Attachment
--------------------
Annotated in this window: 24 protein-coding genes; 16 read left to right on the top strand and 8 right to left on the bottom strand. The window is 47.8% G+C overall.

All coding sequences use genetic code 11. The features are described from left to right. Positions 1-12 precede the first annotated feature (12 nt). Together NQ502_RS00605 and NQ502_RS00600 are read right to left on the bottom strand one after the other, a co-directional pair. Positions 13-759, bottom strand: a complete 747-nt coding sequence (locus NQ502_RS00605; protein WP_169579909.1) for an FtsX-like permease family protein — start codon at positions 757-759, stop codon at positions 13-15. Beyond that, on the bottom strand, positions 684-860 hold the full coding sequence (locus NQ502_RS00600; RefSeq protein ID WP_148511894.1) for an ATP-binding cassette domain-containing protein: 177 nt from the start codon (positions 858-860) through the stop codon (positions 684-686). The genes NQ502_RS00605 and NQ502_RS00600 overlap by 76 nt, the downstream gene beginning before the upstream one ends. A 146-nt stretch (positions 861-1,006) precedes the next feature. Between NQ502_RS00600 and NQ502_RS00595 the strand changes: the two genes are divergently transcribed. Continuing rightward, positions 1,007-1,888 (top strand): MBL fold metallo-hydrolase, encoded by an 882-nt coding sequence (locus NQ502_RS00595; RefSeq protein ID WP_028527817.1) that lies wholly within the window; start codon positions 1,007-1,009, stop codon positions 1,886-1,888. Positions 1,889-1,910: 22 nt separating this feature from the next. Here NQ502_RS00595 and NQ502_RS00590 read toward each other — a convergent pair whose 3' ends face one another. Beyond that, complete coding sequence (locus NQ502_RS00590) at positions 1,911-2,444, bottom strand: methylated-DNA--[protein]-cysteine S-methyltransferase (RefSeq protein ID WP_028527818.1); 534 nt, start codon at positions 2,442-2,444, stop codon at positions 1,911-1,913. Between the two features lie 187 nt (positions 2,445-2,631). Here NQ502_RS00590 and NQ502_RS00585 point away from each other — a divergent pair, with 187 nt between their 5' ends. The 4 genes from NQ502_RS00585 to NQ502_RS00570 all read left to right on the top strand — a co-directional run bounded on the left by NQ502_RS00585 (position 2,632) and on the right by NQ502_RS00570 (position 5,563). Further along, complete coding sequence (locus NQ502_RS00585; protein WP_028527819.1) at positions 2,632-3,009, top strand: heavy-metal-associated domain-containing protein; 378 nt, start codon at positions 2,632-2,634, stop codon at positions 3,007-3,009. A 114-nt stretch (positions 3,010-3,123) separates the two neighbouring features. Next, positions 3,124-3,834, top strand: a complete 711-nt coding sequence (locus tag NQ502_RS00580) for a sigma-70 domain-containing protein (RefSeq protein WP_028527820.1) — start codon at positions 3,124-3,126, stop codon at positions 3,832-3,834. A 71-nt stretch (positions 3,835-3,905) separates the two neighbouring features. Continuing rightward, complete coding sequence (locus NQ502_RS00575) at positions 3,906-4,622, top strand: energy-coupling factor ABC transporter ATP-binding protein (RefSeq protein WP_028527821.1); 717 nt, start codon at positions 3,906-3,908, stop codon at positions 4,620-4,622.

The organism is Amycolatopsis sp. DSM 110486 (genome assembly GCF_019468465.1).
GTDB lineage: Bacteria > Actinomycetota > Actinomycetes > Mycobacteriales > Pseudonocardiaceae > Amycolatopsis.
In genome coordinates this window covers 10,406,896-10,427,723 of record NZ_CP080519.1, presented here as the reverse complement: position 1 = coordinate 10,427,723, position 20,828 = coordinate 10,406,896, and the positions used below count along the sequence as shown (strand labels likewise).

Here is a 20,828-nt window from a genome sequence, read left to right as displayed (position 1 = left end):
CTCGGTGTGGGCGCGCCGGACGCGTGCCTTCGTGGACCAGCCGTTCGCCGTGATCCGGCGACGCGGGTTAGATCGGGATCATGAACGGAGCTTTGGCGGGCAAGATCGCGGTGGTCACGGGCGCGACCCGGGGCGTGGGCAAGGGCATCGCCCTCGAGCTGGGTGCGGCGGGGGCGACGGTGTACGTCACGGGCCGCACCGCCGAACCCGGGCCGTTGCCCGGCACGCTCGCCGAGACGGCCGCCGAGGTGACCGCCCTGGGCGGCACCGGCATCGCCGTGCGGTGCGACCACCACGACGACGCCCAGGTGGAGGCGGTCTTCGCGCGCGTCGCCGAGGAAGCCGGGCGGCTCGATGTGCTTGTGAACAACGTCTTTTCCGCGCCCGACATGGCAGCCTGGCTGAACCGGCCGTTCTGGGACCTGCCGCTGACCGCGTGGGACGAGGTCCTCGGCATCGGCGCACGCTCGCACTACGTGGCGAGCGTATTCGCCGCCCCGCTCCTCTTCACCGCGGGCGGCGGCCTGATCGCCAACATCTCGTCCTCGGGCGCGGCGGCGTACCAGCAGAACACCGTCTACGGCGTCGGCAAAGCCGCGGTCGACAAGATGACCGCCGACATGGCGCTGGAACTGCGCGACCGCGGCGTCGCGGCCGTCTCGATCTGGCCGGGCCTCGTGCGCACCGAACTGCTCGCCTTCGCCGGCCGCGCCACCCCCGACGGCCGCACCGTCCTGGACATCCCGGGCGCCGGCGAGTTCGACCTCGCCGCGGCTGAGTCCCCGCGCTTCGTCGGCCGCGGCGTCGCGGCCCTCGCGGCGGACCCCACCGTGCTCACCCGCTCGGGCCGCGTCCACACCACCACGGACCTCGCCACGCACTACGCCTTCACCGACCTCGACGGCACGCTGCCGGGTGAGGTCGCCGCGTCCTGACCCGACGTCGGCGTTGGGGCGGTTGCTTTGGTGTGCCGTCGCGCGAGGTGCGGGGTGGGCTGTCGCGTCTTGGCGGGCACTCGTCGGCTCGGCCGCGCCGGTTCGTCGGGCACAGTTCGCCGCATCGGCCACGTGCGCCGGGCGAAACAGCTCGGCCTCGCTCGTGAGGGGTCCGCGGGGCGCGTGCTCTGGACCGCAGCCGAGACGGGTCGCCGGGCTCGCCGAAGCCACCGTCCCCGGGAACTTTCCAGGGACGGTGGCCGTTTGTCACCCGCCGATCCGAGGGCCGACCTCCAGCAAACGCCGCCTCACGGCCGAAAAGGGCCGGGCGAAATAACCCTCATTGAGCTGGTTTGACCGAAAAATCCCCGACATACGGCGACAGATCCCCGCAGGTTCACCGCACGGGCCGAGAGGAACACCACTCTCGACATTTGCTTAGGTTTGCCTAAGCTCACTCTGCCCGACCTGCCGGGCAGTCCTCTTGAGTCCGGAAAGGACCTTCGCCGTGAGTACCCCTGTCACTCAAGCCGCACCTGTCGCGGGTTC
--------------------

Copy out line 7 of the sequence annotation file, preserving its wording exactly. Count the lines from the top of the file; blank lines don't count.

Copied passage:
CTCGGTGTGGGCGCGCCGGACGCGTGCCTTCGTGGACCAGCCGTTCGCCGTGATCCGGCGACGCGGGTTAGATCGGGATCATGAACGGAGCTTTGGCGGGCAAGATCGCGGTGGTCACGGGCGCGACCCGGGGCGTGGGCAAGGGCATCGCCCTCGAGCTGGGTGCGGCGGGGGCGACGGTGTACGTCACGGGCCGCACCGCCGAACCCGGGCCGTTGCCCGGCACGCTCGCCGAGACGGCCGCCGAGGTGACCGCCCTGGGCGGCACCGGCATCGCCGTGCGGTGCGACCACCACGACGACGCCCAGGTGGAGGCGGTCTTCGCGCGCGTCGCCGAGGAAGCCGGGCGGCTCGATGTGCTTGTGAACAACGTCTTTTCCGCGCCCGACATGGCAGCCTGGCTGAACCGGCCGTTCTGGGACCTGCCGCTGACCGCGTGGGACGAGGTCCTCGGCATCGGCGCACGCTCGCACTACGTGGCGAGCGTATTCGCCGCCCCGCTCCTCTTCACCGCGGGCGGCGGCCTGATCGCCAACATCTCGTCCTCGGGCGCGGCGGCGTACCAGCAGAACACCGTCTACGGCGTCGGCAAAGCCGCGGTCGACAAGATGACCGCCGACATGGCGCTGGAACTGCGCGACCGCGGCGTCGCGGCCGTCTCGATCTGGCCGGGCCTCGTGCGCACCGAACTGCTCGCCTTCGCCGGCCGCGCCACCCCCGACGGCCGCACCGTCCTGGACATCCCGGGCGCCGGCGAGTTCGACCTCGCCGCGGCTGAGTCCCCGCGCTTCGTCGGCCGCGGCGTCGCGGCCCTCGCGGCGGACCCCACCGTGCTCACCCGCTCGGGCCGCGTCCACACCACCACGGACCTCGCCACGCACTACGCCTTCACCGACCTCGACGGCACGCTGCCGGGTGAGGTCGCCGCGTCCTGACCCGACGTCGGCGTTGGGGCGGTTGCTTTGGTGTGCCGTCGCGCGAGGTGCGGGGTGGGCTGTCGCGTCTTGGCGGGCACTCGTCGGCTCGGCCGCGCCGGTTCGTCGGGCACAGTTCGCCGCATCGGCCACGTGCGCCGGGCGAAACAGCTCGGCCTCGCTCGTGAGGGGTCCGCGGGGCGCGTGCTCTGGACCGCAGCCGAGACGGGTCGCCGGGCTCGCCGAAGCCACCGTCCCCGGGAACTTTCCAGGGACGGTGGCCGTTTGTCACCCGCCGATCCGAGGGCCGACCTCCAGCAAACGCCGCCTCACGGCCGAAAAGGGCCGGGCGAAATAACCCTCATTGAGCTGGTTTGACCGAAAAATCCCCGACATACGGCGACAGATCCCCGCAGGTTCACCGCACGGGCCGAGAGGAACACCACTCTCGACATTTGCTTAGGTTTGCCTAAGCTCACTCTGCCCGACCTGCCGGGCAGTCCTCTTGAGTCCGGAAAGGACCTTCGCCGTGAGTACCCCTGTCACTCAAGCCGCACCTGTCGCGGGTTC